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By Dan Fesperman and Dan Fesperman,Sun Staff Correspondent | February 27, 1991
SOUTHERN KUWAIT -- They were fed up with the hunger, the cold, the rain and the Iraqi army in general. And the last thing they wanted to do was fight whoever it was that had bombed their trenches for five weeks running.So at midafternoon yesterday, they threw off their helmets, buried their guns in the sand and set out 10 abreast down an empty desert highway. They carried a bamboo pole with a white cloth tied to the end, and they were intent on surrendering to the first person they could find.
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NEWS
By Jacques Kelly and The Baltimore Sun | October 4, 2014
David Chirinos, a former Marine Corps corporal who served in Afghanistan, died of complications from cancer and liver failure Sept. 13 at his Parkville home. He was 27. Born in Miami, he was the son of Rosa Chirinos. He was a graduate of South Ridge High School, where he played varsity volleyball and was team captain. He worked for DirecTV and for a hotel car valet service for a year before enlisting in the Marines in 2009. "He took his volleyball seriously and could jump super high," said a high school classmate, Chris Montero, who lives in Wilmington, N.C. "He was a natural leader, in a spontaneous kind of way. He was never pushy.
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NEWS
June 28, 1991
Kuwait ended an embarrassment when it wound up martial law tribunals of alleged collaborators and commuted 29 death sentences already handed down. U.S. and allied pressure to improve on the human rights front clearly had something to do with that.But that should not be the end of it. Kuwait remains a disappointment to its friends in the aftermath of the gulf war. The return to civilian rule means the armed men on the corner change their army uniforms for police uniforms. It leaves guns in the hands of Kuwaitis, in some cases to use against Palestinian and other guest workers as they please.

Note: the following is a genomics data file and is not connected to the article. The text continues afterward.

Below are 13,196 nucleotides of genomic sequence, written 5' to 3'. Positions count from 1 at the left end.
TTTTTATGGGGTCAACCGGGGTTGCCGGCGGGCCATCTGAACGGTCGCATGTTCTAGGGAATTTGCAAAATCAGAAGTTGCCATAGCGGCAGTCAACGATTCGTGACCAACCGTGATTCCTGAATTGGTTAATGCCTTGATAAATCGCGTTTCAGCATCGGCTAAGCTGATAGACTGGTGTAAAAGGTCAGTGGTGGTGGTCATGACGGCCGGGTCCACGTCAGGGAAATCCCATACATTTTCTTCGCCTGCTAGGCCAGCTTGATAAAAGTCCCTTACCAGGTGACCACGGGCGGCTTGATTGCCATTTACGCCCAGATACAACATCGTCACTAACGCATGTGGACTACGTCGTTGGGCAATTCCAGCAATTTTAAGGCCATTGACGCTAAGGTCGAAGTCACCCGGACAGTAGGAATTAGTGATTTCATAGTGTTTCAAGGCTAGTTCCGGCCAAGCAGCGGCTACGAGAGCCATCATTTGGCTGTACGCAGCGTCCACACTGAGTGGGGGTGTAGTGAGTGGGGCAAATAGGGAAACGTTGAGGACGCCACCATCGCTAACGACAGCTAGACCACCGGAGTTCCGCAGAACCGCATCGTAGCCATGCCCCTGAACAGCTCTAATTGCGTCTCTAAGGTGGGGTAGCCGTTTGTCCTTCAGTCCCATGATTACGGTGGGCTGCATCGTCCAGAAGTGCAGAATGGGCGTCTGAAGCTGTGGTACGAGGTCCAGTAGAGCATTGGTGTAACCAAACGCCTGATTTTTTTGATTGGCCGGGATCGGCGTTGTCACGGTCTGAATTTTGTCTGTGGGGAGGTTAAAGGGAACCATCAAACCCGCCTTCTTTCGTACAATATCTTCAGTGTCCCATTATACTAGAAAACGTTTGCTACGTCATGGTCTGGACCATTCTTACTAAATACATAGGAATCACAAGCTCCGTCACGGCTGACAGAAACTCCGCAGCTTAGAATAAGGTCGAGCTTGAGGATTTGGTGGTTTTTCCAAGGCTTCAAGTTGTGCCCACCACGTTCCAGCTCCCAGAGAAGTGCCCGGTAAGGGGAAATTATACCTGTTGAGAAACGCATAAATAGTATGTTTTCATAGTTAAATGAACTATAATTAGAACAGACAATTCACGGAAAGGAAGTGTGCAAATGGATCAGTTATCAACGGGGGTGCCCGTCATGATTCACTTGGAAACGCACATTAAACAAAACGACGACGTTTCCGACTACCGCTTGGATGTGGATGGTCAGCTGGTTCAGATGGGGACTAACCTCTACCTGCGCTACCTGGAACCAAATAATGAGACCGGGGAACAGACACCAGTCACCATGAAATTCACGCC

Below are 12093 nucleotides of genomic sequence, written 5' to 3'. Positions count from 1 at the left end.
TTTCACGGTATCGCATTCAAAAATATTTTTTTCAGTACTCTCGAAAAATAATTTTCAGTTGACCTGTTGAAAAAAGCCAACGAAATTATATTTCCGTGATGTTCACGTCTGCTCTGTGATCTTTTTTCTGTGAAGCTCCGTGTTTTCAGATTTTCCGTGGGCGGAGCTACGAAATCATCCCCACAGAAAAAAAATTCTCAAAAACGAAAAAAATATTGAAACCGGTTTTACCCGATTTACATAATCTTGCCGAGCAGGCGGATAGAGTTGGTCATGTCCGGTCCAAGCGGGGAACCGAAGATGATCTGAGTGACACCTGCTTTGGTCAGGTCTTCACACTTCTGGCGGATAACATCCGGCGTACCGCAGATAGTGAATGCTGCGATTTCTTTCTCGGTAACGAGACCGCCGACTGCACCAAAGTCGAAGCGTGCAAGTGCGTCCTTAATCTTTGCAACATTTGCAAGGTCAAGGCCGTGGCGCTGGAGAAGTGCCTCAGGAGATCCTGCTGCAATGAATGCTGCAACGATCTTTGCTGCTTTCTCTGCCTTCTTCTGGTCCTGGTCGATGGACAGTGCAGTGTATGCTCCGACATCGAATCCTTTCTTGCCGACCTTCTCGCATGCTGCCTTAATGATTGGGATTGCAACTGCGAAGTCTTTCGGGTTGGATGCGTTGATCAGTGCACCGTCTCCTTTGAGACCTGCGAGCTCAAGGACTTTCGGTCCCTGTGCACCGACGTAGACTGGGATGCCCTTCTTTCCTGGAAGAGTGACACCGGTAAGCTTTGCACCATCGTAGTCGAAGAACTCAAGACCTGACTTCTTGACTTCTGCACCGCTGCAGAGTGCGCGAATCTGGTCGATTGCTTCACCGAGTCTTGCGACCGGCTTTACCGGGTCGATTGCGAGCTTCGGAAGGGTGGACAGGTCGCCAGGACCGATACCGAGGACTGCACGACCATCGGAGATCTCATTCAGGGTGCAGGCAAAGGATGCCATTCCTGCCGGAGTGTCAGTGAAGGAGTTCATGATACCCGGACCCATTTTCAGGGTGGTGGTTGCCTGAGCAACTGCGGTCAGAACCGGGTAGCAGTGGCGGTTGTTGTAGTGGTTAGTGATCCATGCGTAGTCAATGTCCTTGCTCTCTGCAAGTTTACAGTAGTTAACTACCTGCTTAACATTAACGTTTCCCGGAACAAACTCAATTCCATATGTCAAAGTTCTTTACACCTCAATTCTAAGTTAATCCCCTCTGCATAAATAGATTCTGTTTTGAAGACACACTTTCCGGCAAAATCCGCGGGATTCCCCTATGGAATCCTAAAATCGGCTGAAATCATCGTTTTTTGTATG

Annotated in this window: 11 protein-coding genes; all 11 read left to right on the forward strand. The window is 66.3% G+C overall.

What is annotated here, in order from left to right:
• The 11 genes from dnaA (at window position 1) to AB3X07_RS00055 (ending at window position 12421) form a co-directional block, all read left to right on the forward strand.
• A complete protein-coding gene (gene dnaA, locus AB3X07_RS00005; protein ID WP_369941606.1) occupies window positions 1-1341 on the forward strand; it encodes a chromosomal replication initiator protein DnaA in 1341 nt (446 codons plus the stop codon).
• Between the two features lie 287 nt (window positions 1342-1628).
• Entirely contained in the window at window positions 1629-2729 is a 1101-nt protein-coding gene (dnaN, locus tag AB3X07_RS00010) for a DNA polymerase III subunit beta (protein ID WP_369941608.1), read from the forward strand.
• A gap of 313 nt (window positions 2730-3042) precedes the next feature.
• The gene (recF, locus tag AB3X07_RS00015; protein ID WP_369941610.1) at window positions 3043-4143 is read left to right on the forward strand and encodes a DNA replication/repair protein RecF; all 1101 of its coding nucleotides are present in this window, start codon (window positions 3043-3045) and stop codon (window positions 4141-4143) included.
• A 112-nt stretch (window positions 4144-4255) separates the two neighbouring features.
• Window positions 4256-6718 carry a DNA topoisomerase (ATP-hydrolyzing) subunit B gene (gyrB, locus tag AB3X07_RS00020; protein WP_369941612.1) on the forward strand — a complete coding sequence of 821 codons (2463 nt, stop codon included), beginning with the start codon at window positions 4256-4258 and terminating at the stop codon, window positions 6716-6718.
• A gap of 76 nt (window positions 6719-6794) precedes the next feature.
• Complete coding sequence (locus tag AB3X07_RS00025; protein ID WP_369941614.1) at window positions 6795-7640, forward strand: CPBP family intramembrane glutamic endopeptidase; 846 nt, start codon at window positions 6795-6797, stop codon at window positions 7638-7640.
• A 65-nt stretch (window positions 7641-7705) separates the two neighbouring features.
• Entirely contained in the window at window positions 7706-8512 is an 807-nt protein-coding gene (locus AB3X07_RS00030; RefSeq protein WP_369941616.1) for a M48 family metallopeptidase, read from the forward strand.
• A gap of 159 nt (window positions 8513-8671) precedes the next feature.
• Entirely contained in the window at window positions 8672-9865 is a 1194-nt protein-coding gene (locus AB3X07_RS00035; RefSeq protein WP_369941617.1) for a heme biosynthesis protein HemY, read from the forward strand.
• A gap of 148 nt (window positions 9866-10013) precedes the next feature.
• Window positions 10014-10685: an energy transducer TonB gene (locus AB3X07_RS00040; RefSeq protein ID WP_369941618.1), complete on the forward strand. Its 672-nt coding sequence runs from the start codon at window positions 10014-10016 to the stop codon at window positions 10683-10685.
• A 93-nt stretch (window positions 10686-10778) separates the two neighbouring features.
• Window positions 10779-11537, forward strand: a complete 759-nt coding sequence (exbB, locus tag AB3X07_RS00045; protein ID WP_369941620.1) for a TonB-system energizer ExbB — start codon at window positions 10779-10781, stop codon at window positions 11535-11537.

SPORTS
By Trevor Hass, The Baltimore Sun | June 20, 2014
The General. That's the nickname Taysean Scott earned on the basketball court when he was 7 for his fearless style of play and innate ability to lead. The nickname stuck, and Scott has adopted a similar mentality on the football field. Scott, who grew up in Baltimore and attended McDonogh, is a star cornerback at Williams College. He made a name for himself on the field during his freshman season, starting nearly every game and dominating defensively. Starting in mid-July, though, The General will join a new team: He's part of a 44-man roster that will represent the United States at the 2014 International Federation of American Football Under-19 World Championships in Kuwait.
NEWS
March 14, 1991
By invitation of Kuwaiti officials, Gov. William Donald Schaefer is accompanying the emir of Kuwait on his return to Kuwait City today. Some Maryland lawmakers say Schaefer should tend to business at home.The Evening Sun wants to know what you think about Schaefer's trip.Call SUNDIAL, the Baltimore Sun's telephone information system, on a Touch-Tone phone. The call is local, and answers will be registered between 10 a.m. and midnight. The SUNDIAL phone number is 783-1800 or, in Anne Arundel County, 268-7736.
NEWS
By New York Times News Service | February 27, 1991
GOVERNMENTSince the sheikdom of Kuwait was founded in 1756, it has been ruled, sometimes under British guardianship, by the Sabah family, who were chosen by its first Arab settlers. At the time of the invasion by Iraq on Aug. 2, the emir of Kuwait was Sheik Jaber al-Ahmad al-Sabah, who was head of state, leading a Cabinet with 10 appointed ministers and four elected ones. The constitution, framed in 1962, allowed the vote to literate, native-born Kuwaiti males over 21 years of age whose families had resided in Kuwait since 1920.